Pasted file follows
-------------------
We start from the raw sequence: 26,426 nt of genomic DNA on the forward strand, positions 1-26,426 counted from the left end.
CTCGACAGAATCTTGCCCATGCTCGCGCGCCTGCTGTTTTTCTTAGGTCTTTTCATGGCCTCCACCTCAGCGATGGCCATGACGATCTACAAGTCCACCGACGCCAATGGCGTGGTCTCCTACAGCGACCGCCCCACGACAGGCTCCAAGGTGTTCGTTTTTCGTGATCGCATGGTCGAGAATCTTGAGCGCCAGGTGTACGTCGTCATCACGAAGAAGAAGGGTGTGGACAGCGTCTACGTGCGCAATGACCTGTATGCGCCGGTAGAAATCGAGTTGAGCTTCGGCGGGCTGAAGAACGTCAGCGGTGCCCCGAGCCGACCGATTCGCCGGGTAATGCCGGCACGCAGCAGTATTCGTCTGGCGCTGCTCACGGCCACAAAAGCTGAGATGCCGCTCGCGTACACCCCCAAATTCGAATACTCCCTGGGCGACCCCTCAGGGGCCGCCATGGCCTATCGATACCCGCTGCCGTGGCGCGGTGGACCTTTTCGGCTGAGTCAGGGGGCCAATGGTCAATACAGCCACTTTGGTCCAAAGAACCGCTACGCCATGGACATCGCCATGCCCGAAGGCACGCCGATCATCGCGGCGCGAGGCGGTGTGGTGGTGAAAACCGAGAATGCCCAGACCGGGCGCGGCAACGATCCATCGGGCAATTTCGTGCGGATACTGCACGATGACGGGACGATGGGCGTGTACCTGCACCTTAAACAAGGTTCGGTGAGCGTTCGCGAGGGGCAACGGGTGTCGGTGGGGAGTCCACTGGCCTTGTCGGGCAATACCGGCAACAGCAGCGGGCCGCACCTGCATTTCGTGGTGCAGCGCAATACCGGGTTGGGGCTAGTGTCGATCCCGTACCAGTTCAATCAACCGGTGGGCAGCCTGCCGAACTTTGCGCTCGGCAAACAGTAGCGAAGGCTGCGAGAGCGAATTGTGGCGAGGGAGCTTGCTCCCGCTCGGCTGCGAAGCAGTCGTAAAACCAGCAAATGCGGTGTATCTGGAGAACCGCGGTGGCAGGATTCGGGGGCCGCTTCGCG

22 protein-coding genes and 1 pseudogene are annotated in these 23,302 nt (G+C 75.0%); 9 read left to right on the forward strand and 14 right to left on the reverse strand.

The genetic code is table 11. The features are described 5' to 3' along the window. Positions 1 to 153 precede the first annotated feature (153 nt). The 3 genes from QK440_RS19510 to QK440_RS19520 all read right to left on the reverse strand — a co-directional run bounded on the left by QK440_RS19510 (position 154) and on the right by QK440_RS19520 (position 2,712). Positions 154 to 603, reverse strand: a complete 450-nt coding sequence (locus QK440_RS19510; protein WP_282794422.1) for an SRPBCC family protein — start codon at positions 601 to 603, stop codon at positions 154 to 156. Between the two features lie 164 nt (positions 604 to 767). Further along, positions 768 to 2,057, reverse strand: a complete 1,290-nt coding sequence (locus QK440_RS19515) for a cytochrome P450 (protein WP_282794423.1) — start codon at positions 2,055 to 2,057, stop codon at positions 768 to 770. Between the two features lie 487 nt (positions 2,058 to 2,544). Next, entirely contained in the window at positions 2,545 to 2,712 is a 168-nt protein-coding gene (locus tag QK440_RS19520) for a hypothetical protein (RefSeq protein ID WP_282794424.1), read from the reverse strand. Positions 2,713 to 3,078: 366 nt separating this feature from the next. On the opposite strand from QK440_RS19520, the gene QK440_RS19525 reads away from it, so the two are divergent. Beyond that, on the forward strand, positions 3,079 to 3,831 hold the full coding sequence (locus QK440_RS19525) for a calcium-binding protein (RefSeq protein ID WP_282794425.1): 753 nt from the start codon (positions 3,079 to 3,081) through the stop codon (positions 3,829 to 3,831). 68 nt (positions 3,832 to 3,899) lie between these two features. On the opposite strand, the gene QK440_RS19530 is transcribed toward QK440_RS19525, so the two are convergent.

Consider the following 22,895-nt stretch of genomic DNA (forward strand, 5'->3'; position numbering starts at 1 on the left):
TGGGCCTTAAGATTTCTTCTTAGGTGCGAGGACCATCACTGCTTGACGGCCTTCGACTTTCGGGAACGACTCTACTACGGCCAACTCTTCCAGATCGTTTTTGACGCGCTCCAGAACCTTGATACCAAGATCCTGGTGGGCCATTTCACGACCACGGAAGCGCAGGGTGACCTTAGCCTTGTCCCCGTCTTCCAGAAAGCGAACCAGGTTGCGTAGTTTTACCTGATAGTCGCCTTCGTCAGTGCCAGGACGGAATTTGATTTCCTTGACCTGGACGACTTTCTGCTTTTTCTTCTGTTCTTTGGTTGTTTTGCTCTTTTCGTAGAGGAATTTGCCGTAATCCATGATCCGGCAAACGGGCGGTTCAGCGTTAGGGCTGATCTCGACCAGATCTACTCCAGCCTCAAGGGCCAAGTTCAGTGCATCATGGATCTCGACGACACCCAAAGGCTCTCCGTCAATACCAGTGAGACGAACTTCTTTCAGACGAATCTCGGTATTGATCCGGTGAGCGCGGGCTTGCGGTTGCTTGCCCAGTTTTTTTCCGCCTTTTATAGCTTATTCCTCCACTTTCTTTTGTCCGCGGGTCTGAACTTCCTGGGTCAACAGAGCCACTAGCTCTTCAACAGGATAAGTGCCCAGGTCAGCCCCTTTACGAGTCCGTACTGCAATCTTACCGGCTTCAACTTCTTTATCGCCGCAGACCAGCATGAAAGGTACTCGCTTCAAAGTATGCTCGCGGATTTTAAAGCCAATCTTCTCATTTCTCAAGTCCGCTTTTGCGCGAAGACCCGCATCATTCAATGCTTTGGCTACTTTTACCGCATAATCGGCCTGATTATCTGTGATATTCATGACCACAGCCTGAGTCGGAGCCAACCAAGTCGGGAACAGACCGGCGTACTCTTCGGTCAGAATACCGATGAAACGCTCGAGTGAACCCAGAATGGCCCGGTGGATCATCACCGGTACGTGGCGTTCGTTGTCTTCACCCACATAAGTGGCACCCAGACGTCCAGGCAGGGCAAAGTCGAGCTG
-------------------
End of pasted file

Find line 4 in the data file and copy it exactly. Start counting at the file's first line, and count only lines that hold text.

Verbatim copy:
The genetic code is table 11. The features are described 5' to 3' along the window. Positions 1 to 153 precede the first annotated feature (153 nt). The 3 genes from QK440_RS19510 to QK440_RS19520 all read right to left on the reverse strand — a co-directional run bounded on the left by QK440_RS19510 (position 154) and on the right by QK440_RS19520 (position 2,712). Positions 154 to 603, reverse strand: a complete 450-nt coding sequence (locus QK440_RS19510; protein WP_282794422.1) for an SRPBCC family protein — start codon at positions 601 to 603, stop codon at positions 154 to 156. Between the two features lie 164 nt (positions 604 to 767). Further along, positions 768 to 2,057, reverse strand: a complete 1,290-nt coding sequence (locus QK440_RS19515) for a cytochrome P450 (protein WP_282794423.1) — start codon at positions 2,055 to 2,057, stop codon at positions 768 to 770. Between the two features lie 487 nt (positions 2,058 to 2,544). Next, entirely contained in the window at positions 2,545 to 2,712 is a 168-nt protein-coding gene (locus tag QK440_RS19520) for a hypothetical protein (RefSeq protein ID WP_282794424.1), read from the reverse strand. Positions 2,713 to 3,078: 366 nt separating this feature from the next. On the opposite strand from QK440_RS19520, the gene QK440_RS19525 reads away from it, so the two are divergent. Beyond that, on the forward strand, positions 3,079 to 3,831 hold the full coding sequence (locus QK440_RS19525) for a calcium-binding protein (RefSeq protein ID WP_282794425.1): 753 nt from the start codon (positions 3,079 to 3,081) through the stop codon (positions 3,829 to 3,831). 68 nt (positions 3,832 to 3,899) lie between these two features. On the opposite strand, the gene QK440_RS19530 is transcribed toward QK440_RS19525, so the two are convergent.